Debate over Maryland affordable housing legislation continues

Governor Wes Moore’s Housing Expansion and Affordability Act of 2024 has yet to advance out of committee in either the Maryland House or Senate as of Monday, despite most of his other legislative priorities making progress. The bill aims to address the state’s housing crisis by incentivizing affordable housing, streamlining construction processes, and making homeownership more accessible.

“By working together to pass this bill, we will incentivize new housing that is affordable, we will streamline the building process and we will make it easier for Marylanders to become homeowners,” Governor Moore stated during a committee hearing. The legislation could also lead to higher-density developments in certain cases.

Delegate Nick Allen of Baltimore County remains optimistic about the bill’s prospects, stating, “I would say any reports of it being dead are, to paraphrase Mark Twain, they’re greatly exaggerated.” Eric Luedtke, Governor Moore’s Chief Legislative Officer, expressed confidence in a statement, “We are feeling great, we have seen significant progress on the Governor’s Agenda coming into crossover. We appreciate the partnership of legislators in both the House and the Senate as the Governor’s bills work their way through the legislative process.”

While the bill is statewide, it could significantly impact proposed projects in Baltimore County, where recent county-wide mixed-use development legislation has yet to succeed. As such, many are closely watching the developments in Annapolis.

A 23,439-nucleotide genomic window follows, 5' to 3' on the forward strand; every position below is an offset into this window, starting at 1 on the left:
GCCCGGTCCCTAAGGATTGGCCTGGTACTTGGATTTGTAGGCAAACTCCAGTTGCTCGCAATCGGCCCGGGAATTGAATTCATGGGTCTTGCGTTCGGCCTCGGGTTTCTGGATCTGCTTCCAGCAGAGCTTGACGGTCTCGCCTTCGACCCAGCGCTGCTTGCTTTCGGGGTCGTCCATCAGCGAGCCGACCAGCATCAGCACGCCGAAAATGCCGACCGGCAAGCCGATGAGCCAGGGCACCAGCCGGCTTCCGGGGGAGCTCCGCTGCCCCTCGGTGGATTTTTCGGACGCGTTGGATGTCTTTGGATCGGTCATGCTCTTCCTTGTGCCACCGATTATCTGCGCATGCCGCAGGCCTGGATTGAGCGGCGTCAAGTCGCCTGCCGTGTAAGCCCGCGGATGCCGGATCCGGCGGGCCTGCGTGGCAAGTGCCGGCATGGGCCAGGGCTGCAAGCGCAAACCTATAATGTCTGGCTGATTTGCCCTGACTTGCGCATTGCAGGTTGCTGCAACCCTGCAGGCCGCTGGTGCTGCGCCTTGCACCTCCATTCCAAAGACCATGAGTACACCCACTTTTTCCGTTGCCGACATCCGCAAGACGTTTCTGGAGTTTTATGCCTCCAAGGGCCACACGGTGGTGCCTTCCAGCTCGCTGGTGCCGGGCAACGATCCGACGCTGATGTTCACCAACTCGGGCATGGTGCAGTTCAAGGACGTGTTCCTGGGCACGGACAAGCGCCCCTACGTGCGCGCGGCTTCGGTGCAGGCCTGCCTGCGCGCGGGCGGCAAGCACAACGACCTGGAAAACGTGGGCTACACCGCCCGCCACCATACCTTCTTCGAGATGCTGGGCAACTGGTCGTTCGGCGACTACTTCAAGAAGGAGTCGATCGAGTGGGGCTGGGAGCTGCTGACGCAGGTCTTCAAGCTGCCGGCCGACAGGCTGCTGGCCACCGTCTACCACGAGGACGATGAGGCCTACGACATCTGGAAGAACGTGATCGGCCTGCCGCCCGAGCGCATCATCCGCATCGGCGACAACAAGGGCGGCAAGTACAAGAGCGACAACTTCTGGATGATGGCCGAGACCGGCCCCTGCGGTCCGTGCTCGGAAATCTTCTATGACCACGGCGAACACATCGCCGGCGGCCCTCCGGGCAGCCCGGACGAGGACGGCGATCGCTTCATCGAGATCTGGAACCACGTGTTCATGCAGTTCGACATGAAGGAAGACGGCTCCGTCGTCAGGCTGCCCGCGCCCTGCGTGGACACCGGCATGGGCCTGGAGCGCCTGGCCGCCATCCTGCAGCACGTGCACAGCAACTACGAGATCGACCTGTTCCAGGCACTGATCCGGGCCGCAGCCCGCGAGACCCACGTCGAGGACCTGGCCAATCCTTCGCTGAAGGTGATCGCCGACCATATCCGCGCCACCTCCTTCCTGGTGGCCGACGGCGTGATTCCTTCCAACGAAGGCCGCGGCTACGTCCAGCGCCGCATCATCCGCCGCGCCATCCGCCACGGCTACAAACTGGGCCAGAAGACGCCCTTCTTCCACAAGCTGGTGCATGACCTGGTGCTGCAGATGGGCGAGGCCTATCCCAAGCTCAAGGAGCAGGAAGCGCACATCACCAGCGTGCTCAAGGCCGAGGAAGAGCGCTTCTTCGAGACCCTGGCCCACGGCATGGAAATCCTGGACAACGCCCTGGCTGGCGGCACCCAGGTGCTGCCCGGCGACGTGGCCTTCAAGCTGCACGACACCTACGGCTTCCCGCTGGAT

Delegate Ryan Nawrocki, also representing Baltimore County, opposes the bill in its current form, saying, “I mean, it would have to be really heavily amended for me to support that bill. Taking away local zoning authority is a big deal.” Nawrocki expressed concerns about potential developments in areas lacking adequate infrastructure to support them, citing issues like overcrowded classrooms and declining test scores in Baltimore County.

In the Senate, Jason Gallion described the legislation as “a state takeover of housing authority from the local jurisdictions.”

Although Delegate Allen acknowledges the need for compromise, stating, “We need to weigh the local control versus the need to do something about housing,” the specific amendments are still unclear. “What we’re doing now isn’t working either,” Allen said. “So there’s gonna be some change, there’s gonna have to be some give and take on both sides.”

As the Housing Expansion and Affordability Act of 2024 navigates the legislative process, discussions surrounding local control, infrastructure readiness, and the urgency of addressing Maryland’s housing crisis continue to shape the debate.